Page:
How Risky Is The High-Yielding Venture Corporation Ltd As An Investment?

Credit: Ethan Lofton

Electronics manufacturing services provider Venture Corporation Ltd (SGX: V03) is a company that could attract income investors right now with its high dividend yield.

To the point, at its current share price of S$8.39, Venture Corp has a yield of 6.0% thanks to its annual dividend of S$0.05 per share in 2015. For perspective, the SPDR STI ETF (SGX: ES3) – an exchange-traded fund which tracks the fundamentals of Singapore’s stock market benchmark, the Straits Times Index (SGX: ^STI) – has a yield of ‘just’ 3.6%.

But, when it comes to investing, it’s not just the potential rewards that matter – the risks are worth considering too. So while Venture Corp has a high yield, investors might also want to think about its downsides.

When it comes to a stock’s risk, there are many areas to look at, but let’s focus on just two here.

Balance sheet risk

A company can be made fragile by the presence of high levels of debt on its balance sheet.

When a company has been borrowing money wantonly, it could run into trouble with servicing or repaying its loans at some stage. In such events, the company’s shareholders could face painful outcomes such as dilution, an elimination of dividends, involuntary sales of assets, and in the worst-case scenario, bankruptcy.

Walter Schloss, an investor with a phenomenal long-term track record, once said, “I like to look at the balance sheet and I don’t like debt because it can really get a company into trouble.”

On the other hand, a strong balance sheet – one that has plenty of cash and little debt – can help a company tide over tough times and even be a source of opportunity for a company when its financially weaker competitors have to batten down the hatches to survive stormy weather.

For Venture Corp, its balance sheet looks to be in great shape in my view. The company currently has S$459 million in cash and just S$135 million in total debt.

Customer concentration risk

It can be dangerous for a company to have just a handful of customers. Just think of what can happen to its business if one customer collapses or simply decides to walk away? A high level of customer centration has killed companies before and the sapphire glass manufacturer GT Advanced Technologies is a great example.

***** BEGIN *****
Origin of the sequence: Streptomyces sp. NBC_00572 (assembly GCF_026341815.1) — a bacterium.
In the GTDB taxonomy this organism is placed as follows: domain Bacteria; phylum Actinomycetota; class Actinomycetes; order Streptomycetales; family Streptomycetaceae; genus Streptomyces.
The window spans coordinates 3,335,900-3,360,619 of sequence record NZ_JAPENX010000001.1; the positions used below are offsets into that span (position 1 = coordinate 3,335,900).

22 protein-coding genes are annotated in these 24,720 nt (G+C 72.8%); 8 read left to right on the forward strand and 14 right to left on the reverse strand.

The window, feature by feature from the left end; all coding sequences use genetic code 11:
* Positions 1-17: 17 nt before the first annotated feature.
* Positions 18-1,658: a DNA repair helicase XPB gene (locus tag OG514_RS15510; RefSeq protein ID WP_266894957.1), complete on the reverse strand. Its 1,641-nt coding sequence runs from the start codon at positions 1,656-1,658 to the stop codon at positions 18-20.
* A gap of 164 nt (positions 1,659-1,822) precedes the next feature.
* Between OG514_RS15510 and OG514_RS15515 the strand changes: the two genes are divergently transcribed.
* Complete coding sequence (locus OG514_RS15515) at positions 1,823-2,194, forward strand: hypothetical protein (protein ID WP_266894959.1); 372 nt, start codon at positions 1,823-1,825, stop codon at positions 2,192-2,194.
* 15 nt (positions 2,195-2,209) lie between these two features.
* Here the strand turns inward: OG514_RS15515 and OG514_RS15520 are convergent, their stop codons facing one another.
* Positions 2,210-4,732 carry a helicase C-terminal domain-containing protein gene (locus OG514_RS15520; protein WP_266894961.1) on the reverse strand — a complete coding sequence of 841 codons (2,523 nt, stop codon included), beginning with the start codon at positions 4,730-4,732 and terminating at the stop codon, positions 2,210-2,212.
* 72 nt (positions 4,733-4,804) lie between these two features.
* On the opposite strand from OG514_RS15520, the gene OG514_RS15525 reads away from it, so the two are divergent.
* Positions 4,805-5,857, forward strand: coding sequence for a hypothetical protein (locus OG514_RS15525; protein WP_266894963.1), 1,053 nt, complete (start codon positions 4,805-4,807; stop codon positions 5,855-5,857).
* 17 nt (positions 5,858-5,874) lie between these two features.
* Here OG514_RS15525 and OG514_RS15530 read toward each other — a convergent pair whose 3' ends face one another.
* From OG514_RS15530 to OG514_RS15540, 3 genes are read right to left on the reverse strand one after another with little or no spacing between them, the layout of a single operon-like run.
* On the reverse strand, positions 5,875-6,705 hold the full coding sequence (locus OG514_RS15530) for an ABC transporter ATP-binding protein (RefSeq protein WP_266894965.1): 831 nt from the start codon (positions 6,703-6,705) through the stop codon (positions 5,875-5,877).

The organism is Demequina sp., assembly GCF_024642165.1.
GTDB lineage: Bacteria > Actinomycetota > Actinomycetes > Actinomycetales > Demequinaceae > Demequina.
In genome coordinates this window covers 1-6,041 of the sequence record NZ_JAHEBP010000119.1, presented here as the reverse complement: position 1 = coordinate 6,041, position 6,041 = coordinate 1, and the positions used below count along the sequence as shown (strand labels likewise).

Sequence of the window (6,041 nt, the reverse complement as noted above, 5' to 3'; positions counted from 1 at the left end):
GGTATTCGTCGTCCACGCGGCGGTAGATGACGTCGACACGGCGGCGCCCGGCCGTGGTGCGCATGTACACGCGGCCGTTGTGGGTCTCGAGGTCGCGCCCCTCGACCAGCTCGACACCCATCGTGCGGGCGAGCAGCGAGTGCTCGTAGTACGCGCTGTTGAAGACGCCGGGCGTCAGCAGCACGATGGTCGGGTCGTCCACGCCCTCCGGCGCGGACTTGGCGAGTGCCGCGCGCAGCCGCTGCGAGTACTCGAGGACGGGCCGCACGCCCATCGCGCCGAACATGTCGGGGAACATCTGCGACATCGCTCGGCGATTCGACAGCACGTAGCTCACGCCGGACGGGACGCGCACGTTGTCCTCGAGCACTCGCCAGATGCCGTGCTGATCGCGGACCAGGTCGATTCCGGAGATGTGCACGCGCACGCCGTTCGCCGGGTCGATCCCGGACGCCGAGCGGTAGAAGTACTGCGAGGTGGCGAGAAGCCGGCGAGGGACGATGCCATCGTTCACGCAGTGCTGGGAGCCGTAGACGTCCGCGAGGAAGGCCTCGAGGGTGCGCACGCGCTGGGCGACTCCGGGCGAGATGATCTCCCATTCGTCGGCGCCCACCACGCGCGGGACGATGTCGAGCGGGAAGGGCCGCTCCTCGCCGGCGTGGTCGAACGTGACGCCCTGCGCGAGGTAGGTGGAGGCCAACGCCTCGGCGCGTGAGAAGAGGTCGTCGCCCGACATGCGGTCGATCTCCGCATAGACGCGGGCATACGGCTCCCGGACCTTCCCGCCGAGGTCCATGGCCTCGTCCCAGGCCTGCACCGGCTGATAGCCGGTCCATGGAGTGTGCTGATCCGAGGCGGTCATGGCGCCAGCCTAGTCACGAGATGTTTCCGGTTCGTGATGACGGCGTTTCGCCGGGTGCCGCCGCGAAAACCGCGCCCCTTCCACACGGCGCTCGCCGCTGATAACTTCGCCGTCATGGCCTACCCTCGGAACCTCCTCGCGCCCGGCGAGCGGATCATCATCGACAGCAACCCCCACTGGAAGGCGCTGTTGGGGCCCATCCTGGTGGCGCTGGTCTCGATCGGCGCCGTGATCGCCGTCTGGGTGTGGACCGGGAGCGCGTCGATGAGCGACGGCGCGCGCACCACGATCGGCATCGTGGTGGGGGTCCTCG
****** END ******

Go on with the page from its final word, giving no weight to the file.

The company was listed in the U.S. stock market and had to file for bankruptcy in late 2014 when its product failed to meet the requirements of its customer, Apple Inc. At that time, Apple was likely to be responsible for the lion’s share of GT Advanced Technologies’ revenue.

There may be some worries here with Venture Corp. In its latest 2015 annual report, the company revealed that there was one customer which made up “more than 10%” of its total revenue of S$2.656 billion in that year.

“More than 10%” is a little vague, but it’s not the precise number I’m concerned with here. What’s more important to know is that Venture Corp has a big customer and that’s a risk to note.

That said, the company need not necessarily be in danger in the future. The situation has been going on since at least 2013 (there was also one customer that accounted for over 10% of Venture Corp’s total revenue in each year in both 2014 and 2013) but the company has still managed to grow its revenue in 2014 and 2015.

A Fool’s take

In summary, Venture Corp is a company with a low level of balance sheet risk but high (and possibly very high) customer concentration risk.

But on the earlier question on just how risky is the high-yielding Venture Corp as an investment, there’s still insufficient information in here to be able to reach a conclusive answer. While a study of the company’s balance sheet and customer concentration profile is important, there are other key aspects of the company’s business fundamentals to consider, as I had mentioned.

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The information provided is for general information purposes only and is not intended to be personalised investment or financial advice. Motley Fool Singapore writer Chong Ser Jing owns shares in Apple.